Negotiation is a big part of life - from buying a car or a house, taking a new job, or working out a serious conflict. Yet it's easy to believe we're usually at a disadvantage - that others are born negotiators, while we are not. Nothing could be further from the truth. Negotiation is a skill that just about everyone can learn to do well.
Presented by a master negotiator, these lessons teach you how to approach all phases of a negotiation and deal with a wide range of problems. Professor Freeman shows you how to negotiate effectively in both competitive and collaborative situations. You learn the art of handling sharp tactics, haggling, psychological traps, and other challenges, while always being "hard on the problem and soft on the person" - which is the key to achieving a mutually beneficial outcome.
Knowledge is power, and The Art of Negotiating the Best Deal gives you a potent set of tools to serve your interests, resolve disagreements, and advance causes that you hold dear in respectful, principled ways. What could be more useful than that?
This video introduces you to an important but much dreaded life skill, “Negotiation”. Prof. Seth Freeman tells you that nobody is a born negotiator, and yet by following simple learnable techniques, you can master the art step by step.
In this video, Prof. Freeman talks about a common approach to negotiation. It's called distributive bargaining, a form of negotiation that we all are familiar with. The term refers to competitive negotiating, hard bargaining, haggling, or win-lose negotiation. It has its advantages but is not without its shortcomings. Find out what these are.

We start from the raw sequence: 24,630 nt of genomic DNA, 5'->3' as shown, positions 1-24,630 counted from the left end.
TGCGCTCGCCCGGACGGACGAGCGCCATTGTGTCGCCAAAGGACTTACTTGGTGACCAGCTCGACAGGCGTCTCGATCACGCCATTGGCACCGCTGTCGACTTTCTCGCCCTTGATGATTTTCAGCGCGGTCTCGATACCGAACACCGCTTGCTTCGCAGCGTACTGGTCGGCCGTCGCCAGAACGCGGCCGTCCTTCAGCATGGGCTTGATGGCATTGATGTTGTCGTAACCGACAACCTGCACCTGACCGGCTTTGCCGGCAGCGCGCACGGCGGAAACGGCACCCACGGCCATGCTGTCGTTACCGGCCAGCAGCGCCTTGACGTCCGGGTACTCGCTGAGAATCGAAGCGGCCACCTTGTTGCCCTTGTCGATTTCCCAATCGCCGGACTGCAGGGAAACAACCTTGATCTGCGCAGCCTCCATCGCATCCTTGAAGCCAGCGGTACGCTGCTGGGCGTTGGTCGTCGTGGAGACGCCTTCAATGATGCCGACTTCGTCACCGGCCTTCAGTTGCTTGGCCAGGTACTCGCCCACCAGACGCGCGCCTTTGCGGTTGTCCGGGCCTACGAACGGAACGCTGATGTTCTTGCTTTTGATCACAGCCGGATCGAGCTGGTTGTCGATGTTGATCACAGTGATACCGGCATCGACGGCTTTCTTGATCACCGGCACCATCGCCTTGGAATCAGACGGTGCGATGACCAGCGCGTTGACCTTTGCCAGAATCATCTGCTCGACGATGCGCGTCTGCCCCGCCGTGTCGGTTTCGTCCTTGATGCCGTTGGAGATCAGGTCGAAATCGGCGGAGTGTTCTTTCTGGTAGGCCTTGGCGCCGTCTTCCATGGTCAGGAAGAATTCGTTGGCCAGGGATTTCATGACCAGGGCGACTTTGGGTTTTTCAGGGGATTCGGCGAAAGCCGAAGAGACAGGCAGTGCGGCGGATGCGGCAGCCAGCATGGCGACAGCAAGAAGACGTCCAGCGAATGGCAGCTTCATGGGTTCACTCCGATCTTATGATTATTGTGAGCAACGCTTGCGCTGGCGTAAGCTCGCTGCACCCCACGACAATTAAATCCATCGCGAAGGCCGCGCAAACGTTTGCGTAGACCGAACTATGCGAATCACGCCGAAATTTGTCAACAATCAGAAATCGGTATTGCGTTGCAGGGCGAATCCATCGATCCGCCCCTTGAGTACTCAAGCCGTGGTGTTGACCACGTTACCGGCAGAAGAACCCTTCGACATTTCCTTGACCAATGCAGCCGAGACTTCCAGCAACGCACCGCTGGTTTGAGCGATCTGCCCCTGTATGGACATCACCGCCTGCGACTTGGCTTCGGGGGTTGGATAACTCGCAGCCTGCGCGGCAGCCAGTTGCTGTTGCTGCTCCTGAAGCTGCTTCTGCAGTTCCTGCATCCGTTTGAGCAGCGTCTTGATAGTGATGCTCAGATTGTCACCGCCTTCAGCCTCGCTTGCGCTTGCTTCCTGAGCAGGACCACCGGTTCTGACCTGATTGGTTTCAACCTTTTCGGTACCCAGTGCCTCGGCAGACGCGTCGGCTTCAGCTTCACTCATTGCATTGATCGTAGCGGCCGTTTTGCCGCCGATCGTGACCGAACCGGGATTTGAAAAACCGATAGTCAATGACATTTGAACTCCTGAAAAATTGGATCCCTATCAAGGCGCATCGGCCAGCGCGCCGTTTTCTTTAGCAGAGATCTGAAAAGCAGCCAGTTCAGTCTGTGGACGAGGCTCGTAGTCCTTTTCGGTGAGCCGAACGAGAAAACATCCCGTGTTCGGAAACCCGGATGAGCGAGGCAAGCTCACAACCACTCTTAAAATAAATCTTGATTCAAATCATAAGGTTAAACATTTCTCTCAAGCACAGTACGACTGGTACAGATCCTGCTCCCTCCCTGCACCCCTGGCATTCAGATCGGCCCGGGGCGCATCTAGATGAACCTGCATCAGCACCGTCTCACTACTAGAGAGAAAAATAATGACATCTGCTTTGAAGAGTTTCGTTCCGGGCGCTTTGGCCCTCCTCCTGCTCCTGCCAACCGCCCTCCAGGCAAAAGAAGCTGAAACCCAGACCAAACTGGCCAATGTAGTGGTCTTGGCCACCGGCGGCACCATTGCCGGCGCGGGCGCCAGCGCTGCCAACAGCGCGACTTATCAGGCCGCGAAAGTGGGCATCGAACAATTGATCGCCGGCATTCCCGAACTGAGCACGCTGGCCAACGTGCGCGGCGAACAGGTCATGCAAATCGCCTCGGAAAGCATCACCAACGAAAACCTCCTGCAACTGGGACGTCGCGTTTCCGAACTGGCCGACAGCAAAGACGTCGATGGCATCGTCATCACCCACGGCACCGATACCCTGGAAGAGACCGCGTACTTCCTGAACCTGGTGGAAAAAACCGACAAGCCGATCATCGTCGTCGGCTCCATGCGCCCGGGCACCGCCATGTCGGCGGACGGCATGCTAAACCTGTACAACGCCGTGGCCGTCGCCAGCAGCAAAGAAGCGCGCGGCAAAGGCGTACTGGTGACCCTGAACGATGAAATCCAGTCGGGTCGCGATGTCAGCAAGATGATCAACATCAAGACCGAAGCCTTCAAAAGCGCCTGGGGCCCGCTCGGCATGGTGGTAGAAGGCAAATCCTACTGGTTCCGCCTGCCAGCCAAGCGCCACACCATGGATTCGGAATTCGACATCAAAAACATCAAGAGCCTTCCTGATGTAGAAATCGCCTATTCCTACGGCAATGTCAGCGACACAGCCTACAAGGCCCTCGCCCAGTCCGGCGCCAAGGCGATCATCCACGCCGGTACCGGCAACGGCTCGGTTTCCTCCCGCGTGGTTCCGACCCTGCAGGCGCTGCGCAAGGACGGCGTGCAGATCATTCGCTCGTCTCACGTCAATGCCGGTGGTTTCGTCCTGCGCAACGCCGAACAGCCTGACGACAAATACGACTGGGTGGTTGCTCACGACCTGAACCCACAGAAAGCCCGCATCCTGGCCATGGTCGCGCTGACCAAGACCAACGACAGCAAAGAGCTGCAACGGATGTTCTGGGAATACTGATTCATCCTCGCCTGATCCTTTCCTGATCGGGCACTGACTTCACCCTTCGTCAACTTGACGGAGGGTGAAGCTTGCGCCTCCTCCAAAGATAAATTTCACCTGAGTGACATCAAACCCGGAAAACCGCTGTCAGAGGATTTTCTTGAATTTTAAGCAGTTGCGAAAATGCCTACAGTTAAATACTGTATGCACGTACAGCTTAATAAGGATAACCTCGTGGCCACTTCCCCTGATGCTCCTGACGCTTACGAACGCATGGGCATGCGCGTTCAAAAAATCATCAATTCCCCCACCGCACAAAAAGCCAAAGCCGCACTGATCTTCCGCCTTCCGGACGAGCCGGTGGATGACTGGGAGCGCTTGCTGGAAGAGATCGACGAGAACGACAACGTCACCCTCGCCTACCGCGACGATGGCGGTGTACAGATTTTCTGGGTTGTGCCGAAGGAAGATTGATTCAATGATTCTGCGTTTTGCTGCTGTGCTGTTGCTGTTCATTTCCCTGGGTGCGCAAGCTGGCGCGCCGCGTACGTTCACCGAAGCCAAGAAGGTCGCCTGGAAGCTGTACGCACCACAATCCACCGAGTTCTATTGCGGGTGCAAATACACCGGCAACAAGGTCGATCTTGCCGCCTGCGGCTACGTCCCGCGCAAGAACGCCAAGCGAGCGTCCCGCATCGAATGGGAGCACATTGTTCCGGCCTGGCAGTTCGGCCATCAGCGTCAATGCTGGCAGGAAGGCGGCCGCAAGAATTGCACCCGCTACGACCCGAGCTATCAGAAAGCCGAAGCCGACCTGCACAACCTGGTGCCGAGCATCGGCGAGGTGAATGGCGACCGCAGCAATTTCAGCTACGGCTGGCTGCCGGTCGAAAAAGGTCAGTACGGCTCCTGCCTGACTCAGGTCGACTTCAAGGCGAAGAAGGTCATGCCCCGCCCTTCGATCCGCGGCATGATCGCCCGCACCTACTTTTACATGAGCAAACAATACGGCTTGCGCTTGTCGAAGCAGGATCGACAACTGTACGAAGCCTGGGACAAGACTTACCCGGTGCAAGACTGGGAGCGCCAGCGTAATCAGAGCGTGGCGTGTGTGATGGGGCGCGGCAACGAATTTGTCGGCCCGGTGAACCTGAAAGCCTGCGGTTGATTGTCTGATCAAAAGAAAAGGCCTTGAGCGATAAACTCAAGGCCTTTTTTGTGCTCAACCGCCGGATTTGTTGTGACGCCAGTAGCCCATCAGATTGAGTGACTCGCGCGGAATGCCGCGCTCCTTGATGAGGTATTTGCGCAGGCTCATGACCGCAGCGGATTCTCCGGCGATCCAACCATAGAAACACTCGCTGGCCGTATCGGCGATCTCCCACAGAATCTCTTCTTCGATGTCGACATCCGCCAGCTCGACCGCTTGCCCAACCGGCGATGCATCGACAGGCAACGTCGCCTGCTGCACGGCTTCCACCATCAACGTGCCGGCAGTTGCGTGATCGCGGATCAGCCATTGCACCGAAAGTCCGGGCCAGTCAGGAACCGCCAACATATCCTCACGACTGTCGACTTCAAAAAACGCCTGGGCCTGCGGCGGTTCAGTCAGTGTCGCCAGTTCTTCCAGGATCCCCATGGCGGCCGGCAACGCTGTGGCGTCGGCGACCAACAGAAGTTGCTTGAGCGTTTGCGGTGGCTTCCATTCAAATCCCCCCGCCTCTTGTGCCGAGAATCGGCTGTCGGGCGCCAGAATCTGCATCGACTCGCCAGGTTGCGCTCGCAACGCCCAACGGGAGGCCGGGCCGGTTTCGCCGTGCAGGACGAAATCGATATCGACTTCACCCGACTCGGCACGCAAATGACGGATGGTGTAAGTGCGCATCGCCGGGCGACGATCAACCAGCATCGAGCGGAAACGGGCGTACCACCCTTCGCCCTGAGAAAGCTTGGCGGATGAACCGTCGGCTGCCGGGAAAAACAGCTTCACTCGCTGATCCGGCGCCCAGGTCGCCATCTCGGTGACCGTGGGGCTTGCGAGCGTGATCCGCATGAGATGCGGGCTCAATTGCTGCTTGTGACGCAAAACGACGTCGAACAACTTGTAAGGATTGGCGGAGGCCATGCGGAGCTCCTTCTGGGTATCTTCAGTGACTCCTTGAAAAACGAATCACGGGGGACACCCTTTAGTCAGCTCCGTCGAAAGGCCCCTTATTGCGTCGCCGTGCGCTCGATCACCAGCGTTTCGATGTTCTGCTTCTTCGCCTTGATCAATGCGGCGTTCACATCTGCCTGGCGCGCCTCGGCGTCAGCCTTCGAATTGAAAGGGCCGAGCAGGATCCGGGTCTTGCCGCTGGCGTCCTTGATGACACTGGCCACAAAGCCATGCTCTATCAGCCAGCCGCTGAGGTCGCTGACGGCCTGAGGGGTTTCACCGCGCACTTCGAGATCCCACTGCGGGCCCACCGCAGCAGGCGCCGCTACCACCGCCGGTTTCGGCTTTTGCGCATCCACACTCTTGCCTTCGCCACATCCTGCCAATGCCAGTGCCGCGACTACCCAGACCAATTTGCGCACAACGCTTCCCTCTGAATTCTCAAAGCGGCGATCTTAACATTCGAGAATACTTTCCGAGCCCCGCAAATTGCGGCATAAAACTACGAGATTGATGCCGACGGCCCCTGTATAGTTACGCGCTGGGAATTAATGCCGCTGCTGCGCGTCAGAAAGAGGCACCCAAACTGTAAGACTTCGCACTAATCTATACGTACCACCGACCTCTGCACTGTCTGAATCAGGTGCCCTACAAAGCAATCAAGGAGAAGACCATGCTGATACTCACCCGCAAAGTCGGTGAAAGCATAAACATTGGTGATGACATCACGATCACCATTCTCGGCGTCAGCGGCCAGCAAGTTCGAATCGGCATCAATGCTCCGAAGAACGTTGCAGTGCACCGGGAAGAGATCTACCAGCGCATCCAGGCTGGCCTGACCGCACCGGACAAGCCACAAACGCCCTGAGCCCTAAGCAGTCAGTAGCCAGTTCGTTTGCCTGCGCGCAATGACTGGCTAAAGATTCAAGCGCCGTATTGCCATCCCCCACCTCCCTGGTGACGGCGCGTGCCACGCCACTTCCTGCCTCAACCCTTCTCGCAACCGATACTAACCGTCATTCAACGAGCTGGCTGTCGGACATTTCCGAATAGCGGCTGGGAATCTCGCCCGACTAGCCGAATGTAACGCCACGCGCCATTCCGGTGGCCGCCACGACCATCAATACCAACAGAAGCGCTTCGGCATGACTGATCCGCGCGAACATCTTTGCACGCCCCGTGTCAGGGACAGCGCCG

In this video, Prof. Freeman talks about an alternative approach to negotiation. Interest-based bargaining has the potential to keep the peace at the negotiating table, and help all parties win. The video demonstrates the simple techniques involved in interest-based bargaining, and how it can lead to win-win situations.
In this video, prof. Freeman elaborates on the idea of Distributive Bargaining. He cites the example of Bob Woolf, a famous sports agent, who would always leave money on the negotiating table to not appear greedy.
Can negotiating resemble anything like a dance? In this video, prof. Freeman likens the process of negotiation to the seductive moves of the classic Cha-Cha, where negotiating parties dance toward each other in a spontaneous exchange of offers to reach a deal.
Prof. Freeman explains two key concepts—Lowballing and Anchoring—that are critical for answering the question: Should you make the first offer when negotiating?
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